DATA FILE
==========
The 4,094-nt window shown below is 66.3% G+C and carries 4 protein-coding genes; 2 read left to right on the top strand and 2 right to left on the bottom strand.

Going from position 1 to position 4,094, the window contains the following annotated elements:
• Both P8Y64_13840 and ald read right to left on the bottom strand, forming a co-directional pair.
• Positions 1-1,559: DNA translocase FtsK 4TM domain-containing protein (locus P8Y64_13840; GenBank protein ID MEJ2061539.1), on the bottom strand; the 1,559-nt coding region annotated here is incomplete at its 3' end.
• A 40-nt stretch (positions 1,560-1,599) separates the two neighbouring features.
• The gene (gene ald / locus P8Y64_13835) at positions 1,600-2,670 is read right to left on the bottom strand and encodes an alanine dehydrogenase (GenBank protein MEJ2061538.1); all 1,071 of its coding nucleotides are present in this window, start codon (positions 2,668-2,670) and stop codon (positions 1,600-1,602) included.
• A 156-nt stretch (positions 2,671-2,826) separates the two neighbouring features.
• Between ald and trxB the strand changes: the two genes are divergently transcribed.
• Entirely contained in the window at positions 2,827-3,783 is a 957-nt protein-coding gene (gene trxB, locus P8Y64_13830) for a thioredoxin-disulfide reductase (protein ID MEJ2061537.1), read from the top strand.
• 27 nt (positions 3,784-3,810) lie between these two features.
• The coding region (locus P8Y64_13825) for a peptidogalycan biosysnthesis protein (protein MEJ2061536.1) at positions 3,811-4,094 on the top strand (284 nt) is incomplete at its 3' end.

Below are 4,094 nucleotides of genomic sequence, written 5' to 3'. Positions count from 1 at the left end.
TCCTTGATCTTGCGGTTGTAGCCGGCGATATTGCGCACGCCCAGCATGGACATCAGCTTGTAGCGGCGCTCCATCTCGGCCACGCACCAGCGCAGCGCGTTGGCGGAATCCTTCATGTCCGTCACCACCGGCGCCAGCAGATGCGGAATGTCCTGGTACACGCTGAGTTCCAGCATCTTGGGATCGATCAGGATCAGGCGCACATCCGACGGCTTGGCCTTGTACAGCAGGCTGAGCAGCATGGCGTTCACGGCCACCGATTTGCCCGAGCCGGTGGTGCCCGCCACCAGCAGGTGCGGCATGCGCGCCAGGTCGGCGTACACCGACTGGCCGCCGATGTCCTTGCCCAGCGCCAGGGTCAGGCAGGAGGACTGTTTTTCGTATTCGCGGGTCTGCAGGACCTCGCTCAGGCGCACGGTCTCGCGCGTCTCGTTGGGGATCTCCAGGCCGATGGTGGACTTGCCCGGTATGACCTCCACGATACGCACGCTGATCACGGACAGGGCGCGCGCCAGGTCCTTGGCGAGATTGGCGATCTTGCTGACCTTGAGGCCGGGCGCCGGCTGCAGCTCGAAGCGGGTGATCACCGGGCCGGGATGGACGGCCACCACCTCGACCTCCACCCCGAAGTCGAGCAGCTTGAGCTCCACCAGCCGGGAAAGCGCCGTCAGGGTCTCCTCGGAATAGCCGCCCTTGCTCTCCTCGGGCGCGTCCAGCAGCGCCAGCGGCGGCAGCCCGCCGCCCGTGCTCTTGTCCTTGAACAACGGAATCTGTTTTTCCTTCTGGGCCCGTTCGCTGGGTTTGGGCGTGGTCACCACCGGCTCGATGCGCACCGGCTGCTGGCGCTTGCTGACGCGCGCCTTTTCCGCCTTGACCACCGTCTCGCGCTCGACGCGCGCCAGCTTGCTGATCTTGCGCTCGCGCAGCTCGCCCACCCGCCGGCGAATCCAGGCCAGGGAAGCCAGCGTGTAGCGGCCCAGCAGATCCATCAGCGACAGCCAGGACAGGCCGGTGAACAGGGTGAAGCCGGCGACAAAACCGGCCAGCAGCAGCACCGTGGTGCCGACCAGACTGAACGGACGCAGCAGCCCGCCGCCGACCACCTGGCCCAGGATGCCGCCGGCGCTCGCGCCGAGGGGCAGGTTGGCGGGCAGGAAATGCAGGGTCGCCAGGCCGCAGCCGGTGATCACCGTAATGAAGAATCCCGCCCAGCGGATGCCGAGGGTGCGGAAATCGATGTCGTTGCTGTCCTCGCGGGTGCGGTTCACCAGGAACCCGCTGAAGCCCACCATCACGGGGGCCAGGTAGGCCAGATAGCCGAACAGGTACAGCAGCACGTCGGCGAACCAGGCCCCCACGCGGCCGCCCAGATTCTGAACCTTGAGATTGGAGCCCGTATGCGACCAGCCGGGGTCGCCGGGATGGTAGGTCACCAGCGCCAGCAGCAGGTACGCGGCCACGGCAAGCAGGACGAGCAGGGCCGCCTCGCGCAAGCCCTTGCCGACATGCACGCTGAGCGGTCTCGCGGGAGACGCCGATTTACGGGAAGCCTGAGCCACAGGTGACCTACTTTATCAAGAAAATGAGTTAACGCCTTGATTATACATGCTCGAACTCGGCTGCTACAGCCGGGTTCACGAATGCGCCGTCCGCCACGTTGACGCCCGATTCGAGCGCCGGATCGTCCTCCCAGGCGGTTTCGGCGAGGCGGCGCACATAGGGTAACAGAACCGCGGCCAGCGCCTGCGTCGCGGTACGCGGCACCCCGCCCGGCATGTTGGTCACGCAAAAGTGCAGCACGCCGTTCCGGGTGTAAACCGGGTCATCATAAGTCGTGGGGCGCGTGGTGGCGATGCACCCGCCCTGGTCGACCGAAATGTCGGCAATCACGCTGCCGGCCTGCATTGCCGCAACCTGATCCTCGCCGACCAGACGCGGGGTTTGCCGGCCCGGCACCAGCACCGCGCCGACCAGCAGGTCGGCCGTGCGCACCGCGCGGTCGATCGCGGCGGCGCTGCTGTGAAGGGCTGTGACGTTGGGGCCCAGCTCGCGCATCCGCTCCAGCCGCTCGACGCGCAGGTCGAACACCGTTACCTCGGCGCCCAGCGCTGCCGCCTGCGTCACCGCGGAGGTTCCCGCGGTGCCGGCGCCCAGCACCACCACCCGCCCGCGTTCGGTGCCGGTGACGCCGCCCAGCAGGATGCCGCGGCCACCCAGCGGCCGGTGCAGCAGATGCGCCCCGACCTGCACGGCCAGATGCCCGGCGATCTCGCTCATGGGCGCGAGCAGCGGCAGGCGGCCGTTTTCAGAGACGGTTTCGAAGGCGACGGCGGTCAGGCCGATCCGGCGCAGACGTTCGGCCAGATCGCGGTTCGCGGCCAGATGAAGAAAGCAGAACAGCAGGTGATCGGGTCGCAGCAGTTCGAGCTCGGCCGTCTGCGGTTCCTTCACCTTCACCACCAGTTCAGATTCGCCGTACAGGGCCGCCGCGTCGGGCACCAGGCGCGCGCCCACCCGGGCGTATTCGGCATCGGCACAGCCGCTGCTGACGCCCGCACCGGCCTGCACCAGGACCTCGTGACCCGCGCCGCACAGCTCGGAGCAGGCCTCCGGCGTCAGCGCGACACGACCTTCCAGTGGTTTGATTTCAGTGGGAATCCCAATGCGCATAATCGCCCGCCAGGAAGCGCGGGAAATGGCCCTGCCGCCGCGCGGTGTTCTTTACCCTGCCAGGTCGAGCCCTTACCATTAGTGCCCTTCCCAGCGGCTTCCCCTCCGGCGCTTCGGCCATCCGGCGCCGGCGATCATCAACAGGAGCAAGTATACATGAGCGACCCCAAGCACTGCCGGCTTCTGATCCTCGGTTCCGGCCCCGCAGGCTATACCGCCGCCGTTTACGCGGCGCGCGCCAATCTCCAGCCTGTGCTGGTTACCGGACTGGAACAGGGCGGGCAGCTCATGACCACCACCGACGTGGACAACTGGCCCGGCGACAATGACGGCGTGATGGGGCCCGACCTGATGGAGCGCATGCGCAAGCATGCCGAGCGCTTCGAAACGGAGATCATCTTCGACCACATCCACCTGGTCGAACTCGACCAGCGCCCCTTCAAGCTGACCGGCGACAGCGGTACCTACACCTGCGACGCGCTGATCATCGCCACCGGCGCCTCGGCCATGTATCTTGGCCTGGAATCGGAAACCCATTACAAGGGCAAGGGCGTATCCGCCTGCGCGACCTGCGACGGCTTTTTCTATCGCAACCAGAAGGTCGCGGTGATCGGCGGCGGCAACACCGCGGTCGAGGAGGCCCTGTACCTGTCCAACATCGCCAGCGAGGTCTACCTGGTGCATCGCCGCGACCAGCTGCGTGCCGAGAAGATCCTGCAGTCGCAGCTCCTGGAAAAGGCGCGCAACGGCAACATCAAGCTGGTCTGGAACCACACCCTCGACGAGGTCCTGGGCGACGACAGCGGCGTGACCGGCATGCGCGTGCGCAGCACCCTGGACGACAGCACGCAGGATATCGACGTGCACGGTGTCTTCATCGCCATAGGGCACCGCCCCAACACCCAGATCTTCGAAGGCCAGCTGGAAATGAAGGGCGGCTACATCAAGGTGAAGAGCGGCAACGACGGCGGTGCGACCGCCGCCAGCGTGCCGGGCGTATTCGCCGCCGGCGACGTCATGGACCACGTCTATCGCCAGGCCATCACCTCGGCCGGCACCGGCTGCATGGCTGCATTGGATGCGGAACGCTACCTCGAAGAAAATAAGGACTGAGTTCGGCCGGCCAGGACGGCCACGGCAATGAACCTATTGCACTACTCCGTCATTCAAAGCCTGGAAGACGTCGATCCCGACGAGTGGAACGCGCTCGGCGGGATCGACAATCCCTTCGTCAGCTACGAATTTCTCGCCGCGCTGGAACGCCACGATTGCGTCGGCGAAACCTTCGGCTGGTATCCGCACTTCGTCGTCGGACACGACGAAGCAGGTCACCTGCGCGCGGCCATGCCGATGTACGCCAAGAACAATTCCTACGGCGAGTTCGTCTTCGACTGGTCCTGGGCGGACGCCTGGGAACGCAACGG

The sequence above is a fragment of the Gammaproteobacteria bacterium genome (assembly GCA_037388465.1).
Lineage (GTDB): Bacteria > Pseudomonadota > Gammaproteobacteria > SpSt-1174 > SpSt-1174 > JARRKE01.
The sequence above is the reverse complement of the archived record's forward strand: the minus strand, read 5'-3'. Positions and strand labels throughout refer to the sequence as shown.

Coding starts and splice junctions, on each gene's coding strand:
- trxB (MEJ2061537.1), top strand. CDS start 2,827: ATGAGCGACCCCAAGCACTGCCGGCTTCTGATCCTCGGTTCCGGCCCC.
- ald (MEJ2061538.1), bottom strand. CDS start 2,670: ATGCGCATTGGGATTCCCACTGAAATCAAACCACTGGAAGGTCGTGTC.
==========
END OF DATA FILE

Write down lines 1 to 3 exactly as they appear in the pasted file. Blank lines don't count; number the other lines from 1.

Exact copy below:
The 4,094-nt window shown below is 66.3% G+C and carries 4 protein-coding genes; 2 read left to right on the top strand and 2 right to left on the bottom strand.

Going from position 1 to position 4,094, the window contains the following annotated elements:
• Both P8Y64_13840 and ald read right to left on the bottom strand, forming a co-directional pair.